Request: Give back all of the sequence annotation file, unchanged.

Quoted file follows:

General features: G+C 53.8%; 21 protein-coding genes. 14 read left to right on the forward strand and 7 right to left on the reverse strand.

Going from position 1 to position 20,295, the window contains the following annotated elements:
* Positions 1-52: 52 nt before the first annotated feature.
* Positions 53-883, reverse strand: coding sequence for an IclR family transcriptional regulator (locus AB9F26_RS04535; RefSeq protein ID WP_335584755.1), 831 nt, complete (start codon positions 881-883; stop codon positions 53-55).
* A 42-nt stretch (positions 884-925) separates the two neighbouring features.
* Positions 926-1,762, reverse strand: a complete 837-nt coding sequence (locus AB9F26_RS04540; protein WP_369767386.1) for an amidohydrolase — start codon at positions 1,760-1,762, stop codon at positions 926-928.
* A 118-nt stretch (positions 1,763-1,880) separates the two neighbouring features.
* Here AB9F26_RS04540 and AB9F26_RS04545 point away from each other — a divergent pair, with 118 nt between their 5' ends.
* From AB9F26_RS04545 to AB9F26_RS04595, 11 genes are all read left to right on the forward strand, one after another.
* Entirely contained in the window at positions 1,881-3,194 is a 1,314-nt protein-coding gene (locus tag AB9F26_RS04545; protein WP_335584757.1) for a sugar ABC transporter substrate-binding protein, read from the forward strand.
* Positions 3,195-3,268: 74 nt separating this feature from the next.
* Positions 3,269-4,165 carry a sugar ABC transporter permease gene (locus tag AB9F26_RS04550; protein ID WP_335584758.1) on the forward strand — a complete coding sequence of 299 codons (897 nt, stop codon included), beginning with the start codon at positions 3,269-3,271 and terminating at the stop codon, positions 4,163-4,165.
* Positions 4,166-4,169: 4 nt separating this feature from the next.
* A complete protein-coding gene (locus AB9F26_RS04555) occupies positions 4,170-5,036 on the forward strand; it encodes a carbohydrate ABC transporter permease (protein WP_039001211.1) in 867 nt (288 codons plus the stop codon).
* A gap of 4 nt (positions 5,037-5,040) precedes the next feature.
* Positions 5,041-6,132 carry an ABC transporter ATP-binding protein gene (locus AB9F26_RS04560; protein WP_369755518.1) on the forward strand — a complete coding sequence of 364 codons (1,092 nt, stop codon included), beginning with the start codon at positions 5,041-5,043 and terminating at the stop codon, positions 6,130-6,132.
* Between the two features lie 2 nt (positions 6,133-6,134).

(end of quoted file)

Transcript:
General features: G+C 53.8%; 21 protein-coding genes. 14 read left to right on the forward strand and 7 right to left on the reverse strand.

Going from position 1 to position 20,295, the window contains the following annotated elements:
* Positions 1-52: 52 nt before the first annotated feature.
* Positions 53-883, reverse strand: coding sequence for an IclR family transcriptional regulator (locus AB9F26_RS04535; RefSeq protein ID WP_335584755.1), 831 nt, complete (start codon positions 881-883; stop codon positions 53-55).
* A 42-nt stretch (positions 884-925) separates the two neighbouring features.
* Positions 926-1,762, reverse strand: a complete 837-nt coding sequence (locus AB9F26_RS04540; protein WP_369767386.1) for an amidohydrolase — start codon at positions 1,760-1,762, stop codon at positions 926-928.
* A 118-nt stretch (positions 1,763-1,880) separates the two neighbouring features.
* Here AB9F26_RS04540 and AB9F26_RS04545 point away from each other — a divergent pair, with 118 nt between their 5' ends.
* From AB9F26_RS04545 to AB9F26_RS04595, 11 genes are all read left to right on the forward strand, one after another.
* Entirely contained in the window at positions 1,881-3,194 is a 1,314-nt protein-coding gene (locus tag AB9F26_RS04545; protein WP_335584757.1) for a sugar ABC transporter substrate-binding protein, read from the forward strand.
* Positions 3,195-3,268: 74 nt separating this feature from the next.
* Positions 3,269-4,165 carry a sugar ABC transporter permease gene (locus tag AB9F26_RS04550; protein ID WP_335584758.1) on the forward strand — a complete coding sequence of 299 codons (897 nt, stop codon included), beginning with the start codon at positions 3,269-3,271 and terminating at the stop codon, positions 4,163-4,165.
* Positions 4,166-4,169: 4 nt separating this feature from the next.
* A complete protein-coding gene (locus AB9F26_RS04555) occupies positions 4,170-5,036 on the forward strand; it encodes a carbohydrate ABC transporter permease (protein WP_039001211.1) in 867 nt (288 codons plus the stop codon).
* A gap of 4 nt (positions 5,037-5,040) precedes the next feature.
* Positions 5,041-6,132 carry an ABC transporter ATP-binding protein gene (locus AB9F26_RS04560; protein WP_369755518.1) on the forward strand — a complete coding sequence of 364 codons (1,092 nt, stop codon included), beginning with the start codon at positions 5,041-5,043 and terminating at the stop codon, positions 6,130-6,132.
* Between the two features lie 2 nt (positions 6,133-6,134).